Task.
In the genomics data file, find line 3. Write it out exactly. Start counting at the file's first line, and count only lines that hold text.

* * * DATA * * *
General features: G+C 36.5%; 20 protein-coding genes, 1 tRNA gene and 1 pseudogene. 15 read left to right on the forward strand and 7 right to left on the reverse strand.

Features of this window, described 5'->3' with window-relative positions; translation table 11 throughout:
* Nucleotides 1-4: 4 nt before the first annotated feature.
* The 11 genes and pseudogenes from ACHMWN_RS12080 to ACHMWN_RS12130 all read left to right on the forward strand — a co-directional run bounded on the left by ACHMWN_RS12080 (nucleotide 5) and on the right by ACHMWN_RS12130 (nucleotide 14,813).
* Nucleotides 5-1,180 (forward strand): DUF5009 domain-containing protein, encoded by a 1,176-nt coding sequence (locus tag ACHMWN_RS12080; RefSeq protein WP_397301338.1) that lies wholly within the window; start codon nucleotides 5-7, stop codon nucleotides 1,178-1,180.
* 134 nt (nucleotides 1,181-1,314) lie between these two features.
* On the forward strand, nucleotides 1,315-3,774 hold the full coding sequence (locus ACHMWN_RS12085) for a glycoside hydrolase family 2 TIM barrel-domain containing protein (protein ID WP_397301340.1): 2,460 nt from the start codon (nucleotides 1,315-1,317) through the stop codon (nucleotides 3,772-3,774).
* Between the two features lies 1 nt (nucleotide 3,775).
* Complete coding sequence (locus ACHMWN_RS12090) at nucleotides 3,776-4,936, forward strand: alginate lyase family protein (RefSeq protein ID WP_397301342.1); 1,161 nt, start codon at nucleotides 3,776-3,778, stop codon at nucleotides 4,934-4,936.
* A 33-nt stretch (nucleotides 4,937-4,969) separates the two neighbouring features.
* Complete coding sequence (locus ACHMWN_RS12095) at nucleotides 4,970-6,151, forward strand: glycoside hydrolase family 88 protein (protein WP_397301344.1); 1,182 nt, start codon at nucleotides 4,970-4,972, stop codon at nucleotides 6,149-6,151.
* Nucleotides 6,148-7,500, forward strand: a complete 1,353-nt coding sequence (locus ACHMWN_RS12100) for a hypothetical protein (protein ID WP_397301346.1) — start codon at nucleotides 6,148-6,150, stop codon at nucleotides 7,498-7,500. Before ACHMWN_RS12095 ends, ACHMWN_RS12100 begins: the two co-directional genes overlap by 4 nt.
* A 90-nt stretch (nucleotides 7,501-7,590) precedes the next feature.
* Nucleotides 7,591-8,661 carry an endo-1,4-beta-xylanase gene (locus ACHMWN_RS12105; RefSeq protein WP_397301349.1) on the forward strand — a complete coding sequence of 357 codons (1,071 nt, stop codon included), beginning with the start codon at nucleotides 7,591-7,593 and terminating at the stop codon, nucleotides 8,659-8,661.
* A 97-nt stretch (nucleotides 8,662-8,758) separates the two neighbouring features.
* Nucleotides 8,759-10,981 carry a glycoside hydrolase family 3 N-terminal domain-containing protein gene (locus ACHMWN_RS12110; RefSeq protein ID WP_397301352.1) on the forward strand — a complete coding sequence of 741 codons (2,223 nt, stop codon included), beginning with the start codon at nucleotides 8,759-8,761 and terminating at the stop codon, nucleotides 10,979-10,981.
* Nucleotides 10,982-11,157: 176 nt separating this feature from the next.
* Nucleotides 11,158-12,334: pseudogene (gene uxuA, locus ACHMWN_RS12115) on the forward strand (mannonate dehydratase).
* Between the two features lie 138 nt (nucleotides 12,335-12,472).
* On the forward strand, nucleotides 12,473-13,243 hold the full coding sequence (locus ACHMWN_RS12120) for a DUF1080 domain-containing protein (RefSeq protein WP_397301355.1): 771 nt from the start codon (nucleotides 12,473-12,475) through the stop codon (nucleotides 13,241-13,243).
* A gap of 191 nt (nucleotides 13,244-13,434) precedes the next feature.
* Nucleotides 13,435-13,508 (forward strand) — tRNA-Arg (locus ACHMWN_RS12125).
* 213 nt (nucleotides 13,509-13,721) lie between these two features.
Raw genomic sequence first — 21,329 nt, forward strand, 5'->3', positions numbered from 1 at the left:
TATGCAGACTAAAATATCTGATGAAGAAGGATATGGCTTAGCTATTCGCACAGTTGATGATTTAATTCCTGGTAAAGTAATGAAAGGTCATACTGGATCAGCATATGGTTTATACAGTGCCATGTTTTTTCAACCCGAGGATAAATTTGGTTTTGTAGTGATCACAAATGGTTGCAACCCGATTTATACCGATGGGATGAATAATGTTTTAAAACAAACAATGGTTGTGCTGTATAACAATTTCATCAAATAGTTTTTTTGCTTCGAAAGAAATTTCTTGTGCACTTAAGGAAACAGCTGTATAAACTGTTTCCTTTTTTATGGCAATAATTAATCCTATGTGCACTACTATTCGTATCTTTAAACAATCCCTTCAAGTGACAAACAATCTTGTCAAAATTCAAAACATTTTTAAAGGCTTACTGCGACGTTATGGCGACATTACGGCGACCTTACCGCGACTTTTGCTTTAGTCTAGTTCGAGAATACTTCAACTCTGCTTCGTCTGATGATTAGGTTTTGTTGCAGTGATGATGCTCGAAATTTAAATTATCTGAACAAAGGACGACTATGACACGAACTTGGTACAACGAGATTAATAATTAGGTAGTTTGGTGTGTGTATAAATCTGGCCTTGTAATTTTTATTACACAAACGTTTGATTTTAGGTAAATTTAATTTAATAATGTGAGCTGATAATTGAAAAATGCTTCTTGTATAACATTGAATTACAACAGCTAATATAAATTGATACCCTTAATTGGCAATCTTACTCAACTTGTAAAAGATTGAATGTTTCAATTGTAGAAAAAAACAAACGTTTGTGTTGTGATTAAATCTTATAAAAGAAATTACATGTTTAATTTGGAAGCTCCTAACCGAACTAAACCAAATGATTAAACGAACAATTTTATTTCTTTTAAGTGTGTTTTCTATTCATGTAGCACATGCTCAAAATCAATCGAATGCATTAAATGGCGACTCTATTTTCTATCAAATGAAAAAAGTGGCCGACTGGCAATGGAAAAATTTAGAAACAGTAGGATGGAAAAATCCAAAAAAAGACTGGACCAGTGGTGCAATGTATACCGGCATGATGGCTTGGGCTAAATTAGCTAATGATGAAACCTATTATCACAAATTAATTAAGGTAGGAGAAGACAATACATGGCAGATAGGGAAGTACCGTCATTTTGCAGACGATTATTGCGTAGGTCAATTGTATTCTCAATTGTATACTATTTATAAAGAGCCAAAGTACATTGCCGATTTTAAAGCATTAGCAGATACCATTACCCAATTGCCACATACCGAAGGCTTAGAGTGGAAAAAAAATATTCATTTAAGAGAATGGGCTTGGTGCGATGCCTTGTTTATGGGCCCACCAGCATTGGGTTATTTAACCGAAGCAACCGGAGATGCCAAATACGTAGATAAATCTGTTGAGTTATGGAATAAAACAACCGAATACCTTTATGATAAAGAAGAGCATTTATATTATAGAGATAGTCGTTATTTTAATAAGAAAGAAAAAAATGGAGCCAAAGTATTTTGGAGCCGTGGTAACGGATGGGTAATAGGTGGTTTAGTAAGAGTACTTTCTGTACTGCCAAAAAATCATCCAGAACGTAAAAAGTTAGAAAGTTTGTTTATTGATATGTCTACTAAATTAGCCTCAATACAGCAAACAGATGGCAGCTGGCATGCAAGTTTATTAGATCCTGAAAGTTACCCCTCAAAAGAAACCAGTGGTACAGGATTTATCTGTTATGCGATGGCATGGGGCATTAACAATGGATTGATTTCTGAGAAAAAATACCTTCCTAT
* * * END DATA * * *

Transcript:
* Nucleotides 1-4: 4 nt before the first annotated feature.